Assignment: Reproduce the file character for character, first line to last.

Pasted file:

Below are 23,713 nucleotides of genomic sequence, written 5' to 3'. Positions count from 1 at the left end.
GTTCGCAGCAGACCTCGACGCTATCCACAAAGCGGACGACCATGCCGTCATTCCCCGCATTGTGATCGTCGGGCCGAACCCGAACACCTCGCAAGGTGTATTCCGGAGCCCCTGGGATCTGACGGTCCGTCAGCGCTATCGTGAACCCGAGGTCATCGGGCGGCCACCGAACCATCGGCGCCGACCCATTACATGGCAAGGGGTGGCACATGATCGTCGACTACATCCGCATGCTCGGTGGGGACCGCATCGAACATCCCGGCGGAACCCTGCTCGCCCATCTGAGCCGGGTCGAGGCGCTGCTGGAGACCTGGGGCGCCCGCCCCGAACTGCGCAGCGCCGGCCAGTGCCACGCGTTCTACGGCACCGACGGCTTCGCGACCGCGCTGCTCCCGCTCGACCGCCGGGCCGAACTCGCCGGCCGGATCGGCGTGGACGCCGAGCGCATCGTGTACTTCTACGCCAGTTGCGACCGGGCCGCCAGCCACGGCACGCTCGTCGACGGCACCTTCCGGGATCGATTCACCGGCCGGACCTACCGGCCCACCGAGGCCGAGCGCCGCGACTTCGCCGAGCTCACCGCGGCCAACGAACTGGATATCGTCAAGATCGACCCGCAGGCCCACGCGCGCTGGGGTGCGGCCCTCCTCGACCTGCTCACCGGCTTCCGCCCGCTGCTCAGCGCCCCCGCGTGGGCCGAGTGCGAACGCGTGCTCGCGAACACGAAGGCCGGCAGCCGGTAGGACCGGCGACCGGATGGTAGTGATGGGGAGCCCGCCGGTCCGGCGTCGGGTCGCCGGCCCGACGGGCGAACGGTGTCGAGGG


Below are 23,713 nucleotides of genomic sequence, written 5' to 3'. Positions count from 1 at the left end.
GTTCGCAGCAGACCTCGACGCTATCCACAAAGCGGACGACCATGCCGTCATTCCCCGCATTGTGATCGTCGGGCCGAACCCGAACACCTCGCAAGGTGTATTCCGGAGCCCCTGGGATCTGACGGTCCGTCAGCGCTATCGTGAACCCGAGGTCATCGGGCGGCCACCGAACCATCGGCGCCGACCCATTACATGGCAAGGGGTGGCACATGATCGTCGACTACATCCGCATGCTCGGTGGGGACCGCATCGAACATCCCGGCGGAACCCTGCTCGCCCATCTGAGCCGGGTCGAGGCGCTGCTGGAGACCTGGGGCGCCCGCCCCGAACTGCGCAGCGCCGGCCAGTGCCACGCGTTCTACGGCACCGACGGCTTCGCGACCGCGCTGCTCCCGCTCGACCGCCGGGCCGAACTCGCCGGCCGGATCGGCGTGGACGCCGAGCGCATCGTGTACTTCTACGCCAGTTGCGACCGGGCCGCCAGCCACGGCACGCTCGTCGACGGCACCTTCCGGGATCGATTCACCGGCCGGACCTACCGGCCCACCGAGGCCGAGCGCCGCGACTTCGCCGAGCTCACCGCGGCCAACGAACTGGATATCGTCAAGATCGACCCGCAGGCCCACGCGCGCTGGGGTGCGGCCCTCCTCGACCTGCTCACCGGCTTCCGCCCGCTGCTCAGCGCCCCCGCGTGGGCCGAGTGCGAACGCGTGCTCGCGAACACGAAGGCCGGCAGCCGGTAGGACCGGCGACCGGATGGTAGTGATGGGGAGCCCGCCGGTCCGGCGTCGGGTCGCCGGCCCGACGGGCGAACGGTGTCGAGGG